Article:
It was almost a footnote. AirPlay, the audio streaming protocol once known as AirTunes, got just one minute of keynote time last week. But it might end up as the backbone of Apple's assault on the living room.
What Does AirPlay Do?
At its most simple, AirPlay streams music from one Apple device to another. Extending the potential of its predecessor AirTunes, AirPlay will also stream video, photos, and metadata.
In short, connect your iPhone to your Apple TV and you can watch movies from your iPhone on your television. Connect your iPad to your stereo and play Pandora on your nice speakers. Load photos from your iPod Touch to an AirPlay-compatible digital photo frame.
While the types of media you can shoot around will definitely be constricted by Apple's closed ecosystem, the number of devices that will be able to speak AirPlay's language are more or less limitless—provided approved manufacturers pay a license fee to Apple.
How Does AirPlay Work?
There's a long history of Apple music sharing, starting with the device discovery service we now known as Bonjour almost ten years ago. Bonjour lets compatible devices on the same network say hello. "I'm here," says each computer,"And here's what I can share with you."
Bonjour is the reason you can see all those other laptops when you're sharing a coffee shop's Wi-Fi network or other students using a dorm's Ethernet network. In general, Mac OS X users use Bonjour to share files or iTunes libraries—or more accurately, they use Bonjour to let other computers know what protocols to use to share things, such as the Digital Audio Access Protocol used by iTunes to share its music library with computers and audio streamers.
AirTunes sends an encrypted stream of packets that sync up every couple of seconds, as well as some basic controls—play, pause, skip a track, the like. Although there aren't actually any AirPlay devices out yet, it's pretty reasonable to presume that they use the same (or relatively) protocol. Except now AirPlay can also send video, photos, and related metadata like titles, artist info, and playcounts between any AirPlay-compatible device.
Apple has partnered with a company called BridgeCo to provide the hardware that other electronics companies can use to integrate with AirPlay. Previously, the only real AirTunes hardware was Apple's own AirPort Express Wi-Fi base station (and other Macs). One nice perk with partnering with BridgeCo: Their streaming system—basically some chips and a software platform wedded to Wi-Fi—also supports other standards like UPnP
When Steve Jobs demoed AirPlay at the tail end of the new Apple TV presentation, he moved a movie, Pixar's Up, from an iPad's screen to a television with an attached Apple TV. The iPad itself displayed a television icon in the Video app instead of the video, while onscreen controls still functioned.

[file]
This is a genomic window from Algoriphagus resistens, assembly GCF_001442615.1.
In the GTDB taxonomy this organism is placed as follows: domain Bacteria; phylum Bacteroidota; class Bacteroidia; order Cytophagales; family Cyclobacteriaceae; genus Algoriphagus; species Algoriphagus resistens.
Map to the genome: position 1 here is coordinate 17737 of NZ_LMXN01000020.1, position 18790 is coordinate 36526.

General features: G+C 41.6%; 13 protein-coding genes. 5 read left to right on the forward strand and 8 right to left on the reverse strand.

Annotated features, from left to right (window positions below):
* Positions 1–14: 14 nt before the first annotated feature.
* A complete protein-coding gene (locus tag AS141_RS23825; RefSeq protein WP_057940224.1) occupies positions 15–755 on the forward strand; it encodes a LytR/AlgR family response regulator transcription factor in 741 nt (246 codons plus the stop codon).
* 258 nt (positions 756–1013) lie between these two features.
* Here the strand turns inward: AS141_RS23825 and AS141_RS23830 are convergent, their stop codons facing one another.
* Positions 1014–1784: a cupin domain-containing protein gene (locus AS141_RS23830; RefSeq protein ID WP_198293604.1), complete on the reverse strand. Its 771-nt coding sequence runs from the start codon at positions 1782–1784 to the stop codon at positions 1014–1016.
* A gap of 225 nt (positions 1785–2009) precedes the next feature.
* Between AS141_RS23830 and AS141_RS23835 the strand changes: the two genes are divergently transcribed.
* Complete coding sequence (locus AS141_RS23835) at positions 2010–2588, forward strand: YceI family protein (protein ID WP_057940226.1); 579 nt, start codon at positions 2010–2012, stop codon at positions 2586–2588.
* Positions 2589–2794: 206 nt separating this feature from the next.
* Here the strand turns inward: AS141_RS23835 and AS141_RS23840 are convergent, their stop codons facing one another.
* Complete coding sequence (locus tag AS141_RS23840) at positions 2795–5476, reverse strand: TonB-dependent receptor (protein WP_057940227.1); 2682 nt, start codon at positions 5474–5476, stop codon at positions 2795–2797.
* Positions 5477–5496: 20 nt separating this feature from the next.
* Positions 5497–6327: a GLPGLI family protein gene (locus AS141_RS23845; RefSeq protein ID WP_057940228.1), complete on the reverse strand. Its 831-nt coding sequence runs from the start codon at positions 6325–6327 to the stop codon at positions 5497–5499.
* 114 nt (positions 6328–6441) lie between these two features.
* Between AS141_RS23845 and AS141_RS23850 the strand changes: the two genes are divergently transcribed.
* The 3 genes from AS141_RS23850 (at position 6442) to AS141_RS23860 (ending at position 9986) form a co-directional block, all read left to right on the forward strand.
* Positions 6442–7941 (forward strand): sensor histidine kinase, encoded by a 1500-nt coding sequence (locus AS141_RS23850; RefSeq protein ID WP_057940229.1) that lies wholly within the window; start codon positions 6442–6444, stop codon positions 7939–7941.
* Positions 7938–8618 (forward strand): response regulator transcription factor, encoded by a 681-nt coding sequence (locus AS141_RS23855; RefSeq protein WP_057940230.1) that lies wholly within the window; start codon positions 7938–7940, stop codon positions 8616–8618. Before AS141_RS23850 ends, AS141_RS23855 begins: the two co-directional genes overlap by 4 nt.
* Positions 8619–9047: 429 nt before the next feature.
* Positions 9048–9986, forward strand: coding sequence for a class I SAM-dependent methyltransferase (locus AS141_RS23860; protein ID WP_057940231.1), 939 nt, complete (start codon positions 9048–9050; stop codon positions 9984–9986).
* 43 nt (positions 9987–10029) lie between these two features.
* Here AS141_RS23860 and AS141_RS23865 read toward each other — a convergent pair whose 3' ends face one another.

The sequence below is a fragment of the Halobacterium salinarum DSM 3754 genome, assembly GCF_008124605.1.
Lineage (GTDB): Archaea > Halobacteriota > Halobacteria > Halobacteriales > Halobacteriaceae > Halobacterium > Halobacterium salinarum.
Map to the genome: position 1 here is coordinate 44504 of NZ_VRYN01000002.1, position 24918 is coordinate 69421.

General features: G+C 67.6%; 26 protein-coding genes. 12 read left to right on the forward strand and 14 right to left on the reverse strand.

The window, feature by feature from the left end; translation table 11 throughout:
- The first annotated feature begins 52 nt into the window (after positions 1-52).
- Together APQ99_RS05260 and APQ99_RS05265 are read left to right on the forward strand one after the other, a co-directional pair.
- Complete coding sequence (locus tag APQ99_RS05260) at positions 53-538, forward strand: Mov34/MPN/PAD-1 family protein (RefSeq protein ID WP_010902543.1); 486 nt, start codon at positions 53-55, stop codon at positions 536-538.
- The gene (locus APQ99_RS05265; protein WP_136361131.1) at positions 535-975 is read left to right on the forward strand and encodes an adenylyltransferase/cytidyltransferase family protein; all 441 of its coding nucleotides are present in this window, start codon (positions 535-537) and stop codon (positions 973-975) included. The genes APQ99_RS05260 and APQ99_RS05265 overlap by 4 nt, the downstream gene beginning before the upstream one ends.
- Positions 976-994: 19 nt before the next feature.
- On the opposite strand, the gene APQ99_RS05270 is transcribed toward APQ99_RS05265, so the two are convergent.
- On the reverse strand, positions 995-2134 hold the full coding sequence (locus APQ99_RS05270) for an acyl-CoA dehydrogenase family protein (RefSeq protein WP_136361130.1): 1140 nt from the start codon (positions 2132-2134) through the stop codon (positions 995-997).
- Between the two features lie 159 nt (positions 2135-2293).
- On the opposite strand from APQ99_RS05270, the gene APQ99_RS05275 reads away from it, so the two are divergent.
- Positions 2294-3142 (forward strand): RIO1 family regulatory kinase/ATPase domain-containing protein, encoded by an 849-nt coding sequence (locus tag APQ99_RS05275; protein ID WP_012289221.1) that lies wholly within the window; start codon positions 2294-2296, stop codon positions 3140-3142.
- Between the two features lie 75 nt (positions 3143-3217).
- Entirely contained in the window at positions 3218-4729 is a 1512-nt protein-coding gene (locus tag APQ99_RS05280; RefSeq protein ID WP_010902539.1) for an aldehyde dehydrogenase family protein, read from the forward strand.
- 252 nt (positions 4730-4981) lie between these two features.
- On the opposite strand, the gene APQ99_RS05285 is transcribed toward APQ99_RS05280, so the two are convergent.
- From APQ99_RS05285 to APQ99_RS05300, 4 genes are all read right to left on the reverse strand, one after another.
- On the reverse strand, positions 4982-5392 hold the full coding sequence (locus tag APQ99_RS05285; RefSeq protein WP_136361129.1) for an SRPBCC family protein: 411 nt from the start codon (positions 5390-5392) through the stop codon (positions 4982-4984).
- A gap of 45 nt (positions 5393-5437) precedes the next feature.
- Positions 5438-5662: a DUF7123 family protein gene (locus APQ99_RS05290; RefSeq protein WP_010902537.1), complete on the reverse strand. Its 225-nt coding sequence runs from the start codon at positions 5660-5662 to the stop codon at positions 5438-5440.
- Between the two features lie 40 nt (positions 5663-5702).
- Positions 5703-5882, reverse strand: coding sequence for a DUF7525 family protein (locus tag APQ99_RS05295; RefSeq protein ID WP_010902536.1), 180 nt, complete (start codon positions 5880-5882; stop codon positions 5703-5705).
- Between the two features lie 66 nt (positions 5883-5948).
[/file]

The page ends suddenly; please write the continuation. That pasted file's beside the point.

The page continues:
While we can't know exactly how AirPlay video will work until we actually have devices in hand that support it—and the iOS 4.2 update that's coming in November—it appears that it's actually streaming the content from the iPad to the AppleTV, not passing on a token to the Apple TV, authorizing it stream directly from Apple's servers. Perhaps it does do that—or will in a future update—but the upshot is the same for now: You can "beam" content from any support iOS device to any AirPlay device, but you won't be able to use your iOS device for other media playback. (Hopefully other functions like web browsing and apps will work while the content streams in the background.)
Why AirPlay Isn't As Closed As It May Seem
Andrew Orlowski is worried that AirPlay is just another Apple attempt to sell a closed version of something that was previously open. That's Apple's iOS (and before that, iPod) business model.
But the difference this time is BridgeCo, the company with which Apple developed AirPlay. They've been around for years developing a streaming media solution that's already being used by hardware manufacturers.
BridgeCo CEO Gene Sheridan told me this morning that the company really only makes one product, the "Jukeblox Platform." JukeBlox isn't the sort of thing you're going to see on a product bullet list or in a sticker on the side of a box at Best Buy. What you will see on those bullet lists are the things that JukeBlox enables: media streaming capabilities in a variety of formats, including UPnP, DNLA, and Windows 7 streaming.
That means that all AirPlay-enabled hardware also supports the industry's previously most popular streaming formats. So if you're the sort of person who wouldn't use an Apple product if your life depended on it, it's possible that more AirPlay products will mean more options for your preferred media streaming platform.
Even better, at least one manufacturer has already announced a firmware update that will add AirPlay support to a product already on the shelves. It's hard to know if a company is selling a product already using BridgeCo's hardware (and thus able to be upgraded by software to AirPlay), but hopefully those that are will release new firmware instead of leaving older customer behind.